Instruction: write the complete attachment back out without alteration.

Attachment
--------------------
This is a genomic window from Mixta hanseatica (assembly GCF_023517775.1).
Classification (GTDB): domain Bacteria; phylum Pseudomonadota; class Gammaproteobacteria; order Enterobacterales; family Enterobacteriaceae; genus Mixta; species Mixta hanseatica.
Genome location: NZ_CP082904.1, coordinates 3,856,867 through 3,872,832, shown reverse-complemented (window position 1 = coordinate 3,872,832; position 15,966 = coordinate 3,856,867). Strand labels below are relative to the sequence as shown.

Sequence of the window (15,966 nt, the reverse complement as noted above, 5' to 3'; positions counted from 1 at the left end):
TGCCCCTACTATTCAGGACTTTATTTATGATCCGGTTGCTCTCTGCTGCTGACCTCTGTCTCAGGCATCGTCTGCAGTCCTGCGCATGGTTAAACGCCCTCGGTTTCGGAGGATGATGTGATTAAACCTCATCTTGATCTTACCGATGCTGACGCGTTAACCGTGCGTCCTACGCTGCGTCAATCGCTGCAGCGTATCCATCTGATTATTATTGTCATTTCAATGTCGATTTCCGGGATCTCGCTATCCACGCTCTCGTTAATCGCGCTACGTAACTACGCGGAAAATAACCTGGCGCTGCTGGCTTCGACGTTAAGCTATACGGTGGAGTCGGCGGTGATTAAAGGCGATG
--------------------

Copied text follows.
This is a genomic window from Mixta hanseatica (assembly GCF_023517775.1).
Classification (GTDB): domain Bacteria; phylum Pseudomonadota; class Gammaproteobacteria; order Enterobacterales; family Enterobacteriaceae; genus Mixta; species Mixta hanseatica.
Genome location: NZ_CP082904.1, coordinates 3,856,867 through 3,872,832, shown reverse-complemented (window position 1 = coordinate 3,872,832; position 15,966 = coordinate 3,856,867). Strand labels below are relative to the sequence as shown.

Sequence of the window (15,966 nt, the reverse complement as noted above, 5' to 3'; positions counted from 1 at the left end):
TGCCCCTACTATTCAGGACTTTATTTATGATCCGGTTGCTCTCTGCTGCTGACCTCTGTCTCAGGCATCGTCTGCAGTCCTGCGCATGGTTAAACGCCCTCGGTTTCGGAGGATGATGTGATTAAACCTCATCTTGATCTTACCGATGCTGACGCGTTAACCGTGCGTCCTACGCTGCGTCAATCGCTGCAGCGTATCCATCTGATTATTATTGTCATTTCAATGTCGATTTCCGGGATCTCGCTATCCACGCTCTCGTTAATCGCGCTACGTAACTACGCGGAAAATAACCTGGCGCTGCTGGCTTCGACGTTAAGCTATACGGTGGAGTCGGCGGTGATTAAAGGCGATG